To all the qualities that make him such a remarkable actor, we must now add that Mark Rylance is a great lurker. In the mesmerizing BBC/Masterpiece television adaptation of Hilary Mantel’s phenomenally successful novels Wolf Hall and Bring Up the Bodies, Rylance plays Thomas Cromwell, the blacksmith’s son who became, next to his master King Henry VIII, the second most powerful man in the troubled England of the 1530s. Rylance’s supremely watchful Cromwell is often at his most magnetic when he is loitering with intent. He is off-center—the soberly dressed man standing to the side while gaudy aristocrats strut their stuff in the Tudor court, the modest figure by the pillar in the church, a face in the crowd at a momentous execution.
Rylance can watch proceedings in so many ways—anxiously, quizzically, with an air of quiet satisfaction or wry amusement or detached contempt—that shots of him looking are often as intensely dramatic and as informative as any scene of scripted dialogue. They tell us who Cromwell is—a man who makes his way in a vicious world by observing more sharply, scrutinizing more carefully, creating scenarios and watching how those he must please or destroy will act them out. The cliché is vindicated: Rylance’s eyes are windows through which we catch glimpses of Cromwell’s soul.
But you can’t do this in the theater. The stage has no place for lurking. There is no camera to draw us away from the main action and toward the drab figure standing almost in the wings. We are the watchers—we are not interested in having someone do our looking for us. If sumptuously dressed couples are dancing a gavotte, our eyes feast on them and miss the still man on the margins. If a queen is about to be beheaded, we are not interested in the bureaucrat half-hidden in the curious crowd. If we are ever to know what is going on in that figure’s mind, he must, at some point, tell us directly or else we must be allowed to overhear him confiding in someone else.
But neither of these strategies would really work for a stage version of Cromwell. Having him address the audience would make a man whose essence is discretion and self-containment far too up-front. In the character notes she prepared for the Royal Shakespeare Company’s stage adaptation of her novels, now published with the text of Mike Poulton’s script, Hilary Mantel instructs Ben Miles, the fine actor who plays Cromwell:
No one knows where you have been, or who you know, or what you can do, and these areas of mystery, on which you cast no light, are the source of your power…. People open their hearts to you. They tell you all sorts of things. But you tell them nothing.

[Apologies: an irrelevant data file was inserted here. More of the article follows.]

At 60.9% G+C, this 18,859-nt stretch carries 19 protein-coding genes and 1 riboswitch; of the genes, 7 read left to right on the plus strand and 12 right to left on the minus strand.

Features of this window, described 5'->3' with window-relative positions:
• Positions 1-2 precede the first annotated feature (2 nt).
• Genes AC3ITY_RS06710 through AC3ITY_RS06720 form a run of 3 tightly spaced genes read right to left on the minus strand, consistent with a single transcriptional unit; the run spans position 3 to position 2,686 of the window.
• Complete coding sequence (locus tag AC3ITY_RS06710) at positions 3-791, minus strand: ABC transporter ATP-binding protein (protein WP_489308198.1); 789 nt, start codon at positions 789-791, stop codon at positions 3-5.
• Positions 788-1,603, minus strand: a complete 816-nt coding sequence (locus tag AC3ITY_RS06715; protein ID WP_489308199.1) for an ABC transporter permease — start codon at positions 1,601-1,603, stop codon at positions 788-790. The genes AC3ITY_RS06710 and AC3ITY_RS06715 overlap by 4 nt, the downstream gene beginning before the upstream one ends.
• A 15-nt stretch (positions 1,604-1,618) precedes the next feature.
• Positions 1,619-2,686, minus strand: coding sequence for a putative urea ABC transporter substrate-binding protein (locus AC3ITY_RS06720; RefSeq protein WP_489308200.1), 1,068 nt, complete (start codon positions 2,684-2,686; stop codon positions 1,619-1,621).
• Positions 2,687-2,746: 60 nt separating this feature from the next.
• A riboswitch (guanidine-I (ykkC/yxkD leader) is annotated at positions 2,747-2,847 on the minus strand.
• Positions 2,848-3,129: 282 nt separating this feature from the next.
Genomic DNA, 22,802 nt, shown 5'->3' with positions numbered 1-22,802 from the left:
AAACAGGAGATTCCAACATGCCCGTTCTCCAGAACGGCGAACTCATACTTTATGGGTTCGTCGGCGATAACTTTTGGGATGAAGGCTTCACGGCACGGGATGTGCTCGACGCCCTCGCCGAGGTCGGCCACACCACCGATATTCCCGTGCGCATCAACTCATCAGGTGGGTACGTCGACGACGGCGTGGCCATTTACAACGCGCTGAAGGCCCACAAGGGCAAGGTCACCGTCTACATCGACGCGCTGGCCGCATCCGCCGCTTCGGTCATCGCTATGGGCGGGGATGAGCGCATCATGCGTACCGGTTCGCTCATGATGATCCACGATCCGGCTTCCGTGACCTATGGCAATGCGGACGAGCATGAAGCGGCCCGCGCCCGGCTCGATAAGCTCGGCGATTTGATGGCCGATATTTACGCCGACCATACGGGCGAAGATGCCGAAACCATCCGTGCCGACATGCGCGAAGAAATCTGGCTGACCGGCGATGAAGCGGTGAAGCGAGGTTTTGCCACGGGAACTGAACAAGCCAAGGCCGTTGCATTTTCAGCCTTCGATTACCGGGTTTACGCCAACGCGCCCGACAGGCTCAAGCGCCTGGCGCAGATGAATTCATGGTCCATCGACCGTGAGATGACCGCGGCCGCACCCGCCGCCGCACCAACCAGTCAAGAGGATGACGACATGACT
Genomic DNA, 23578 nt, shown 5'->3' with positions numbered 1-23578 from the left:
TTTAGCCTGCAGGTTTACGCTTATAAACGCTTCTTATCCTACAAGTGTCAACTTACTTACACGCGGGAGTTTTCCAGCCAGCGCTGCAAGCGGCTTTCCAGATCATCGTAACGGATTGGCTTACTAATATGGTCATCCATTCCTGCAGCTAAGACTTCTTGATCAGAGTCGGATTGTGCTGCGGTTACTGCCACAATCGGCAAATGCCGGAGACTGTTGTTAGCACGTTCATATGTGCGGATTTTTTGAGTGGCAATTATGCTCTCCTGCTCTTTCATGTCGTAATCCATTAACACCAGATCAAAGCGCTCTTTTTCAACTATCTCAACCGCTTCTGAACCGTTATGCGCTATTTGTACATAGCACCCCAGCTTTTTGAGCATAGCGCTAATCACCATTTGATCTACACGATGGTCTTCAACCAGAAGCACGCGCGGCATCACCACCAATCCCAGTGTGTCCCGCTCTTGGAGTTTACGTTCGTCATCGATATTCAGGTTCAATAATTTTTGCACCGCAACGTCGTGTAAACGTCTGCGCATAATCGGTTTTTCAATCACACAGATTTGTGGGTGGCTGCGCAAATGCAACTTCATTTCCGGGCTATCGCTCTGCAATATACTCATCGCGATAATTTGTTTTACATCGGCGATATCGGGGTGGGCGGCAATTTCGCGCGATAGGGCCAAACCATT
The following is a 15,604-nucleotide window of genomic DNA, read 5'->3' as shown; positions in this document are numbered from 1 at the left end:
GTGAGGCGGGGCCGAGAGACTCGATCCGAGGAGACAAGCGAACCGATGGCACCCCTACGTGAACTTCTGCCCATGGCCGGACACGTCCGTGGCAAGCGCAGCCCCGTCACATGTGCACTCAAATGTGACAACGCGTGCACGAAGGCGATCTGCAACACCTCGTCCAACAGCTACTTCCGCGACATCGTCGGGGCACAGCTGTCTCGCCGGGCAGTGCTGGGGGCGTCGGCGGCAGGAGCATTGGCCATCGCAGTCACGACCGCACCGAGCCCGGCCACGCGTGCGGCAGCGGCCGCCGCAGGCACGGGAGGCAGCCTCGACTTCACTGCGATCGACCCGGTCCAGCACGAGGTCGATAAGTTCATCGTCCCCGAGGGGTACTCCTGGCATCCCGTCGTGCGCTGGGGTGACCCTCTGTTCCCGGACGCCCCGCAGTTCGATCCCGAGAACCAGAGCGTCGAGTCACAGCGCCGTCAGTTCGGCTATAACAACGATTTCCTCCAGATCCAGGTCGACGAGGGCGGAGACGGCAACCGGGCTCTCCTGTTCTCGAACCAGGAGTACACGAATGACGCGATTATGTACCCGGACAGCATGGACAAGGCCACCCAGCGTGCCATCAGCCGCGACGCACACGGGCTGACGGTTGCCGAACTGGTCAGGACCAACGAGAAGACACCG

So Cromwell doesn’t have confidants. His beloved wife Liz dies of the “sweating sickness” early in the story, along with his two daughters, and he does not replace her. He will not be exposed by personal intimacy and he knows all too well that he lives in a world where confidences are betrayed. He spends too much time filching other people’s privacies to risk exposing his own. He trusts his ward Rafe Sadler and his son Gregory but his attitude toward them is paternal and protective. He does not burden them with his doubts or his yearnings, which means that we are not allowed much access to them either.
Hence, the fundamental problem of the RSC’s stage version now on Broadway. Poulton writes in his introduction to the published script that he imagined the task of adapting Wolf Hall as being “like taking apart a Rolls-Royce and reassembling the parts as a light aircraft.” The analogy is revealing. In its scale, Wolf Hall is more a Boeing than a Cessna: twenty-three actors playing forty-one named parts over almost six hours of playing time between its two halves. It is a great technical feat to get it aloft and keep it airborne for so long. But the air is not really the right place for a piece of theater. It has to be grounded in a psychological reality. Poulton notes:
Some of the most memorable images in the books are formed in Cromwell’s head: his reflections, his plotting, his private anguish, and, most of all, his barely contained laughter.
On screen, we can get some notion of what is in Cromwell’s head by tracing the flickers of fear or triumph or humor that the camera catches on Rylance’s long, melancholic, and otherwise impassive face. On stage, that simply can’t be done. If it is to be more than a high-class pageant, the stage version has to find some other way to get under the skin of the story, some richness of language or some wonder of theatrical invention that, for all its impressive technique, the RSC’s production does not possess.